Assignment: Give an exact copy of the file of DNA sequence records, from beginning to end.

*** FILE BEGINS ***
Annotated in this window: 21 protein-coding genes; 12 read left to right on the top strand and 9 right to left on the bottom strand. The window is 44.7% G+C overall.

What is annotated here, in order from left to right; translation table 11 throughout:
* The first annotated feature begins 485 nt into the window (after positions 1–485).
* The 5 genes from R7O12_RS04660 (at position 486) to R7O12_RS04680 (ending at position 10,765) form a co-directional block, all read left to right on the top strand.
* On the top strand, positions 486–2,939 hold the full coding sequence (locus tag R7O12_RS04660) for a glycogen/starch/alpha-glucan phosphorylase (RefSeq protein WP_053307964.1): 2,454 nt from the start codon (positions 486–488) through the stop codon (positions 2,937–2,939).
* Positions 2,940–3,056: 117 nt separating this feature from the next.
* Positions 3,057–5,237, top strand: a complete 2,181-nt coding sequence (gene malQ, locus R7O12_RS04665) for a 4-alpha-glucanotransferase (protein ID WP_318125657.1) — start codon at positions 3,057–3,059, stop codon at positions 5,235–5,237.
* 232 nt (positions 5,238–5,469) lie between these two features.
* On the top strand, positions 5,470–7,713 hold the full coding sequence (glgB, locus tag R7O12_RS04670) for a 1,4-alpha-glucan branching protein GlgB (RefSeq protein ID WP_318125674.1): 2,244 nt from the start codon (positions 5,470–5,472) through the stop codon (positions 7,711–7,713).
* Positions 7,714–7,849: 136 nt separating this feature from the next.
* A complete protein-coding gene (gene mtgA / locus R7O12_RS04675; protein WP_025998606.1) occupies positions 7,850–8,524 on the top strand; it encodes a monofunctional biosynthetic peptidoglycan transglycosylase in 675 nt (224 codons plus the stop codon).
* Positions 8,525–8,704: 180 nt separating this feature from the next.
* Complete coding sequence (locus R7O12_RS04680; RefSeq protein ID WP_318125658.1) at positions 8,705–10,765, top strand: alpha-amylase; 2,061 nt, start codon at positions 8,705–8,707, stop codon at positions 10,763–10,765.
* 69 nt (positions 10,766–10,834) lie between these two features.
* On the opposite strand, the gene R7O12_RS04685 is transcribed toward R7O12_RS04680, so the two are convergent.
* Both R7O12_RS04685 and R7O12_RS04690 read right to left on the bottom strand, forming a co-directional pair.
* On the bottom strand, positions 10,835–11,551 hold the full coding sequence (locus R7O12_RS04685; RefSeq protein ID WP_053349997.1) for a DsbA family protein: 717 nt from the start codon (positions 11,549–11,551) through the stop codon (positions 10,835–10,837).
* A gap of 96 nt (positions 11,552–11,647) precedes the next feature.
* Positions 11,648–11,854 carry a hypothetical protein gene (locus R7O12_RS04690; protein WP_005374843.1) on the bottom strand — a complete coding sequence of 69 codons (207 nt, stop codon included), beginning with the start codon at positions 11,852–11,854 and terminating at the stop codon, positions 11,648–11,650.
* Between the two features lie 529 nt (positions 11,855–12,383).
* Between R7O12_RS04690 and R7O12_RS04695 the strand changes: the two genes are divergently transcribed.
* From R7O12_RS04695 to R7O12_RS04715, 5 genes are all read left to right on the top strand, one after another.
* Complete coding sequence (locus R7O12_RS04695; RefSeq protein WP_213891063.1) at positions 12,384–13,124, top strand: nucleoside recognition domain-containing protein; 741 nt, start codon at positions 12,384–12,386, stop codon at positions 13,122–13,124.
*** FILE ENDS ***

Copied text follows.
Annotated in this window: 21 protein-coding genes; 12 read left to right on the top strand and 9 right to left on the bottom strand. The window is 44.7% G+C overall.

What is annotated here, in order from left to right; translation table 11 throughout:
* The first annotated feature begins 485 nt into the window (after positions 1–485).
* The 5 genes from R7O12_RS04660 (at position 486) to R7O12_RS04680 (ending at position 10,765) form a co-directional block, all read left to right on the top strand.
* On the top strand, positions 486–2,939 hold the full coding sequence (locus tag R7O12_RS04660) for a glycogen/starch/alpha-glucan phosphorylase (RefSeq protein WP_053307964.1): 2,454 nt from the start codon (positions 486–488) through the stop codon (positions 2,937–2,939).
* Positions 2,940–3,056: 117 nt separating this feature from the next.
* Positions 3,057–5,237, top strand: a complete 2,181-nt coding sequence (gene malQ, locus R7O12_RS04665) for a 4-alpha-glucanotransferase (protein ID WP_318125657.1) — start codon at positions 3,057–3,059, stop codon at positions 5,235–5,237.
* 232 nt (positions 5,238–5,469) lie between these two features.
* On the top strand, positions 5,470–7,713 hold the full coding sequence (glgB, locus tag R7O12_RS04670) for a 1,4-alpha-glucan branching protein GlgB (RefSeq protein ID WP_318125674.1): 2,244 nt from the start codon (positions 5,470–5,472) through the stop codon (positions 7,711–7,713).
* Positions 7,714–7,849: 136 nt separating this feature from the next.
* A complete protein-coding gene (gene mtgA / locus R7O12_RS04675; protein WP_025998606.1) occupies positions 7,850–8,524 on the top strand; it encodes a monofunctional biosynthetic peptidoglycan transglycosylase in 675 nt (224 codons plus the stop codon).
* Positions 8,525–8,704: 180 nt separating this feature from the next.
* Complete coding sequence (locus R7O12_RS04680; RefSeq protein ID WP_318125658.1) at positions 8,705–10,765, top strand: alpha-amylase; 2,061 nt, start codon at positions 8,705–8,707, stop codon at positions 10,763–10,765.
* 69 nt (positions 10,766–10,834) lie between these two features.
* On the opposite strand, the gene R7O12_RS04685 is transcribed toward R7O12_RS04680, so the two are convergent.
* Both R7O12_RS04685 and R7O12_RS04690 read right to left on the bottom strand, forming a co-directional pair.
* On the bottom strand, positions 10,835–11,551 hold the full coding sequence (locus R7O12_RS04685; RefSeq protein ID WP_053349997.1) for a DsbA family protein: 717 nt from the start codon (positions 11,549–11,551) through the stop codon (positions 10,835–10,837).
* A gap of 96 nt (positions 11,552–11,647) precedes the next feature.
* Positions 11,648–11,854 carry a hypothetical protein gene (locus R7O12_RS04690; protein WP_005374843.1) on the bottom strand — a complete coding sequence of 69 codons (207 nt, stop codon included), beginning with the start codon at positions 11,852–11,854 and terminating at the stop codon, positions 11,648–11,650.
* Between the two features lie 529 nt (positions 11,855–12,383).
* Between R7O12_RS04690 and R7O12_RS04695 the strand changes: the two genes are divergently transcribed.
* From R7O12_RS04695 to R7O12_RS04715, 5 genes are all read left to right on the top strand, one after another.
* Complete coding sequence (locus R7O12_RS04695; RefSeq protein WP_213891063.1) at positions 12,384–13,124, top strand: nucleoside recognition domain-containing protein; 741 nt, start codon at positions 12,384–12,386, stop codon at positions 13,122–13,124.